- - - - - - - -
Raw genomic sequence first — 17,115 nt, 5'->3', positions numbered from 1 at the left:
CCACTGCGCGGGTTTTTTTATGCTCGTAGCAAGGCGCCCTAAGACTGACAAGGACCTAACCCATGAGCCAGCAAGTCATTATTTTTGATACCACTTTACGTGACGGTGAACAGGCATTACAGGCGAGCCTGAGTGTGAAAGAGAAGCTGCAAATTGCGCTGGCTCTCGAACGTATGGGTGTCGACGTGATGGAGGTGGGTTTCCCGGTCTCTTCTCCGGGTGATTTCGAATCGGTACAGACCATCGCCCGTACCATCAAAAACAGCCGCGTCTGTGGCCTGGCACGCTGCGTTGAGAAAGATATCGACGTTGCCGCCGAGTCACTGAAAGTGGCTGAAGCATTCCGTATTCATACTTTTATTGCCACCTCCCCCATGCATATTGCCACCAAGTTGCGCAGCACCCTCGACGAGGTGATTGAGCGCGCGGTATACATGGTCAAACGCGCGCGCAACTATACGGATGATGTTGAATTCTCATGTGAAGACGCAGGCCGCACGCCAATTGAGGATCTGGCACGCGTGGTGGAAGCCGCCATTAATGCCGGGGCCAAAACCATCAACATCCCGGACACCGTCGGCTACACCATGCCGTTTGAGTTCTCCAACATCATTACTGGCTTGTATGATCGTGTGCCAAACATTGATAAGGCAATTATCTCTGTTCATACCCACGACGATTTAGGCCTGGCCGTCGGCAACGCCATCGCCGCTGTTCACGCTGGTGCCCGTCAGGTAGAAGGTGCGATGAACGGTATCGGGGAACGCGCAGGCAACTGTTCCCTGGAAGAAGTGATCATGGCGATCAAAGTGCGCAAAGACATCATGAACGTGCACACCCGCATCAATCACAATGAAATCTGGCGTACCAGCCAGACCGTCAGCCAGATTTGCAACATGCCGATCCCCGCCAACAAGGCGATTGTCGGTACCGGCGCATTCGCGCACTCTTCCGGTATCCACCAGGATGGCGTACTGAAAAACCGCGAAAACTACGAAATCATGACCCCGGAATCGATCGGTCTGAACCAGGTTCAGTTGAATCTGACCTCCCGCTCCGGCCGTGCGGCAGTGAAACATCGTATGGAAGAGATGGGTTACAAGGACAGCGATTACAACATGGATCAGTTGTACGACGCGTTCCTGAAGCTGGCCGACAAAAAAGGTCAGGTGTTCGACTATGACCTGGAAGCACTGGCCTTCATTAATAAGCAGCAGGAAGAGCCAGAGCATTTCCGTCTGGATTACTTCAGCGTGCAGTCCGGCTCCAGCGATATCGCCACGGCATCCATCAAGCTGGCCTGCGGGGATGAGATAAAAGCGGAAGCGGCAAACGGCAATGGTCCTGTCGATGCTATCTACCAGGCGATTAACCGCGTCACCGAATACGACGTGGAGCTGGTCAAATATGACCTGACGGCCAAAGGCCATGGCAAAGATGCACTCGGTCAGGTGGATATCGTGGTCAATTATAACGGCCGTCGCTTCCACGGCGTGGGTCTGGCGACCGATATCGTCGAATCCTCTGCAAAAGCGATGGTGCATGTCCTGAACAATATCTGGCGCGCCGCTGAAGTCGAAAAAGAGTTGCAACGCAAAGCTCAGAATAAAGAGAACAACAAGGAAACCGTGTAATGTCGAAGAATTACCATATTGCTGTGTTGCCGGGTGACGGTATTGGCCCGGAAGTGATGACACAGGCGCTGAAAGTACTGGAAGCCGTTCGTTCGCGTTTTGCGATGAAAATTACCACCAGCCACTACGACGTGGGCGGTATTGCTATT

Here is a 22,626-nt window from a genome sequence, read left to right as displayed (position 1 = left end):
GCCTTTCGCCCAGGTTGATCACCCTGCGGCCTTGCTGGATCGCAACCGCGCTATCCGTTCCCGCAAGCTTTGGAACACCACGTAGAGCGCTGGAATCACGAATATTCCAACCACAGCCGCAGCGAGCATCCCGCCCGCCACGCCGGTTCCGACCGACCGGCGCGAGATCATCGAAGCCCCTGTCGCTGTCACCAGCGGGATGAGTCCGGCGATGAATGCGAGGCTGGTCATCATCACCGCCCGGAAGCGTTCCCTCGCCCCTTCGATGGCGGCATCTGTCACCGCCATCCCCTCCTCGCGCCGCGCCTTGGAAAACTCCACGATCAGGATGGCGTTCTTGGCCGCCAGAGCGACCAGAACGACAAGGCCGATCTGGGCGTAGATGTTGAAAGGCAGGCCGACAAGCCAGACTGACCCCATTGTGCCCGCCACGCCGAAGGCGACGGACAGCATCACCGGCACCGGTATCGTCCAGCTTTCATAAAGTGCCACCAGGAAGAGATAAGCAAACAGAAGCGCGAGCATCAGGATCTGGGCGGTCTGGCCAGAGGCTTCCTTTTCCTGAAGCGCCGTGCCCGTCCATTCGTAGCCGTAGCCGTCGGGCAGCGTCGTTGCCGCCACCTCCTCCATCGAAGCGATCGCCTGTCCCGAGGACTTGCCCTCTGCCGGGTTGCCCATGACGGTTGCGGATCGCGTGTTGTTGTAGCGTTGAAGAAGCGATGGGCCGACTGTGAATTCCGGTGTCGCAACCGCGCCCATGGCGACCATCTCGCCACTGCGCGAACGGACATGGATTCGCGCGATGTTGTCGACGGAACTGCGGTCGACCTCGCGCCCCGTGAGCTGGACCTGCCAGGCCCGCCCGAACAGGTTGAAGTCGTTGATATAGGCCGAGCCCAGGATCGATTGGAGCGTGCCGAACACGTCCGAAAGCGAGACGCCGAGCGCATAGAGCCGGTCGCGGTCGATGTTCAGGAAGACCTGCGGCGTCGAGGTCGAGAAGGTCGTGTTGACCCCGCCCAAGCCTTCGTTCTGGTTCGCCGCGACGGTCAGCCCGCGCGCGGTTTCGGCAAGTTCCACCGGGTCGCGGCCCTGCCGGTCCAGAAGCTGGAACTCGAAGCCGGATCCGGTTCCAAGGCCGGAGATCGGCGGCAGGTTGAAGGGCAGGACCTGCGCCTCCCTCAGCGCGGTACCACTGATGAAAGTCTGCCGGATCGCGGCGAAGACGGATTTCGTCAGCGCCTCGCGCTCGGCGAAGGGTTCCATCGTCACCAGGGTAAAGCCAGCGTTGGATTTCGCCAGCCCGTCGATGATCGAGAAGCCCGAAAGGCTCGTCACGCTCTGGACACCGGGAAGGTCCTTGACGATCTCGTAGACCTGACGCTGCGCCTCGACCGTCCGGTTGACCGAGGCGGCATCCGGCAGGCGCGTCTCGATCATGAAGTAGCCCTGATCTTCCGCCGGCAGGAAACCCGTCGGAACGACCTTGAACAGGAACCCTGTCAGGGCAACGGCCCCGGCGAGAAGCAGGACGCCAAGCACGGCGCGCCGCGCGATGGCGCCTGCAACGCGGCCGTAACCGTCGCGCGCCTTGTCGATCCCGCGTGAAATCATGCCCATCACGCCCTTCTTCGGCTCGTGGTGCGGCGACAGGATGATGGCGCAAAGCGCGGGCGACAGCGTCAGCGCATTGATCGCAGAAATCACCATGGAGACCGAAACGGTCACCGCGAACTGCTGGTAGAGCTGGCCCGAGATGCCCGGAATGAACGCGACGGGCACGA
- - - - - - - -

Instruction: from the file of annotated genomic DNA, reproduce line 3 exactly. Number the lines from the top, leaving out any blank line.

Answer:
Here is a 22,626-nt window from a genome sequence, read left to right as displayed (position 1 = left end):